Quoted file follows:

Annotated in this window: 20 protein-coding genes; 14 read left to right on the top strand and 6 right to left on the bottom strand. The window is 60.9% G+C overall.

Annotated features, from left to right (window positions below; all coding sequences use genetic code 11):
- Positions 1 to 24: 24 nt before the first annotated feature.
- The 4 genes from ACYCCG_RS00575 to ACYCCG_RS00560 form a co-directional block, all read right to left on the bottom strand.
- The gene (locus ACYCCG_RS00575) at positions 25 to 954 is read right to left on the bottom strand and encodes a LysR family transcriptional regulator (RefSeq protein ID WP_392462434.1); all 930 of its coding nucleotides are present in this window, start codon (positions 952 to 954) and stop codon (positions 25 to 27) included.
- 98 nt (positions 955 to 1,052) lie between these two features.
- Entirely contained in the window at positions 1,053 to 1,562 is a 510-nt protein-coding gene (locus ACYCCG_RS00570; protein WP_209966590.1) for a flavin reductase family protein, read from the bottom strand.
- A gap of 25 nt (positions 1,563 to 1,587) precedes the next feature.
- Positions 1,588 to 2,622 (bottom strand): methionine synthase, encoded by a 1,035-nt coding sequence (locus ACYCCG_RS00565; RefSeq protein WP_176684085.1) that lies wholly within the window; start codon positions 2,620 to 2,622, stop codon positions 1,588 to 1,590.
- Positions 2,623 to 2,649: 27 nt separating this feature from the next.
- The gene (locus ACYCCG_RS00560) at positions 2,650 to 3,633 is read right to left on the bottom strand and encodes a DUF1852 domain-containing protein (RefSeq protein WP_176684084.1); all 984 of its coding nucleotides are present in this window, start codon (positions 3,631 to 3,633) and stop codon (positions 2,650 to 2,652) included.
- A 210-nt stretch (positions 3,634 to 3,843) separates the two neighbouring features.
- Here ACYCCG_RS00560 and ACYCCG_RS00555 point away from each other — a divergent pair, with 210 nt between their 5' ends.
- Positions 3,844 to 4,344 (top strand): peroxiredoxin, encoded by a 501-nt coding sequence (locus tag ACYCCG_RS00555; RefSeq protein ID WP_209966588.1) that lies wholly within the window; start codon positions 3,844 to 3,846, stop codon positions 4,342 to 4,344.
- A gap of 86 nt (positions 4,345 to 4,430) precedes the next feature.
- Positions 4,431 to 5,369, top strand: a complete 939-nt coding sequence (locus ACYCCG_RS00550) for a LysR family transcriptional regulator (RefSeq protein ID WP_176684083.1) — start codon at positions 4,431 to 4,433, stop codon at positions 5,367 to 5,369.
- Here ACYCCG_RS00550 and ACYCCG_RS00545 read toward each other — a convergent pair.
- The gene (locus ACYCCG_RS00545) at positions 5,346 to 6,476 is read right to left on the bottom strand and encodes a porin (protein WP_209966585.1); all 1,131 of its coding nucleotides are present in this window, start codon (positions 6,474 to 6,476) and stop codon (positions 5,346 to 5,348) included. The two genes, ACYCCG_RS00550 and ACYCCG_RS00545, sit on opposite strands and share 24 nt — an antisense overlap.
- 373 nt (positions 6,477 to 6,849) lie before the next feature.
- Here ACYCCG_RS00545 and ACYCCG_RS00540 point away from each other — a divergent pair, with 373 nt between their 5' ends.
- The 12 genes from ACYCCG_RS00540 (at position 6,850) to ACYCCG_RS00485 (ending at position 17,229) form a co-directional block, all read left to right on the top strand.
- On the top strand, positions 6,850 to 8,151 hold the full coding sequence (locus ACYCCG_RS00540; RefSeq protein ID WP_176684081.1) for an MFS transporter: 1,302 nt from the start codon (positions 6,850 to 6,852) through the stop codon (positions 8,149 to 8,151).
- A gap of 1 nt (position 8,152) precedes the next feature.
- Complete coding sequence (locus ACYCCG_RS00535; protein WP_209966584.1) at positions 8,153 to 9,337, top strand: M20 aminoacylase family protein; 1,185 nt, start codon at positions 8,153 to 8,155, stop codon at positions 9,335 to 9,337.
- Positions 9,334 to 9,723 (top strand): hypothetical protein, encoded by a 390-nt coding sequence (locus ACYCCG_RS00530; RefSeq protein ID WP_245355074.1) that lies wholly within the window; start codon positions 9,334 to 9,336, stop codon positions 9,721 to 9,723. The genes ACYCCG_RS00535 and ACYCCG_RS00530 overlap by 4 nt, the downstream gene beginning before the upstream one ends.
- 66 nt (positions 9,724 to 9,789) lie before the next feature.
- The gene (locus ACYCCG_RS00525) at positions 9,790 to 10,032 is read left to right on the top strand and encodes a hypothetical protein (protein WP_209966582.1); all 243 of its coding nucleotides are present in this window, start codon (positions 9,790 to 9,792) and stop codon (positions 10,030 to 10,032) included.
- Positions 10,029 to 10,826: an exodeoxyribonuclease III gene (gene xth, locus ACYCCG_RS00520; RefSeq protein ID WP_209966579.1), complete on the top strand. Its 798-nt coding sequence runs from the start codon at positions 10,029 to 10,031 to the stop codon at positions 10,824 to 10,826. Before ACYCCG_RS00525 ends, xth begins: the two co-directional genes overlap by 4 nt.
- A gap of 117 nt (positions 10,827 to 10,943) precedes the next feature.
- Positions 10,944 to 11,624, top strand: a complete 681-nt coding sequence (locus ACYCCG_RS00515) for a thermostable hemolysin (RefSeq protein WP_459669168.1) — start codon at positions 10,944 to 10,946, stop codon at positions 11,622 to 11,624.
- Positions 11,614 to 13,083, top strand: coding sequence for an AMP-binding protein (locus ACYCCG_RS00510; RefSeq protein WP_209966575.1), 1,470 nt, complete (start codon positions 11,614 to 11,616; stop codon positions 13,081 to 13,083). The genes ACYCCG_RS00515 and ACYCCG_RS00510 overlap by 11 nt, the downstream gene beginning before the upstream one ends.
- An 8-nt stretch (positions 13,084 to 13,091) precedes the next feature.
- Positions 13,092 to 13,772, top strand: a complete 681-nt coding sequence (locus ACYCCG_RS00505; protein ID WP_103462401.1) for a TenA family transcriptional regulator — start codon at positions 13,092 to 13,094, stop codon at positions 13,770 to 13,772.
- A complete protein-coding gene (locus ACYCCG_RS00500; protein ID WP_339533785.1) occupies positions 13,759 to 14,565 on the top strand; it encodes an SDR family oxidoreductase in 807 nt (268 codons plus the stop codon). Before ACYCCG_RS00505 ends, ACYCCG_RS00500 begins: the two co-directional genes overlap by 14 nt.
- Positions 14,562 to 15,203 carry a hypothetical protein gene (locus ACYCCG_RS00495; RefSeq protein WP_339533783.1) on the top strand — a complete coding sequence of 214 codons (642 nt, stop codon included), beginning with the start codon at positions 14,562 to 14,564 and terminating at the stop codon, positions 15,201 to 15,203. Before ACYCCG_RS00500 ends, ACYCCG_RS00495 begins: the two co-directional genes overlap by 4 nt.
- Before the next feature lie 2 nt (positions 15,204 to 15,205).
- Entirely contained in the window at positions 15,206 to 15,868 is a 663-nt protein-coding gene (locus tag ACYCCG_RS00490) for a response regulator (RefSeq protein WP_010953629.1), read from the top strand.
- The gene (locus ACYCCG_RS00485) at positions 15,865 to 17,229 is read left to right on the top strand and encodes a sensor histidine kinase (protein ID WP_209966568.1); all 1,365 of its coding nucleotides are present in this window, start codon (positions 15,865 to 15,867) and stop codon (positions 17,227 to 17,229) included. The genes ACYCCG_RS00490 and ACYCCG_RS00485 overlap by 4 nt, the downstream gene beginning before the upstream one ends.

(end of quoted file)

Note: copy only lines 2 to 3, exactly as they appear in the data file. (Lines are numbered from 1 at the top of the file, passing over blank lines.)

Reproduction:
Annotated features, from left to right (window positions below; all coding sequences use genetic code 11):
- Positions 1 to 24: 24 nt before the first annotated feature.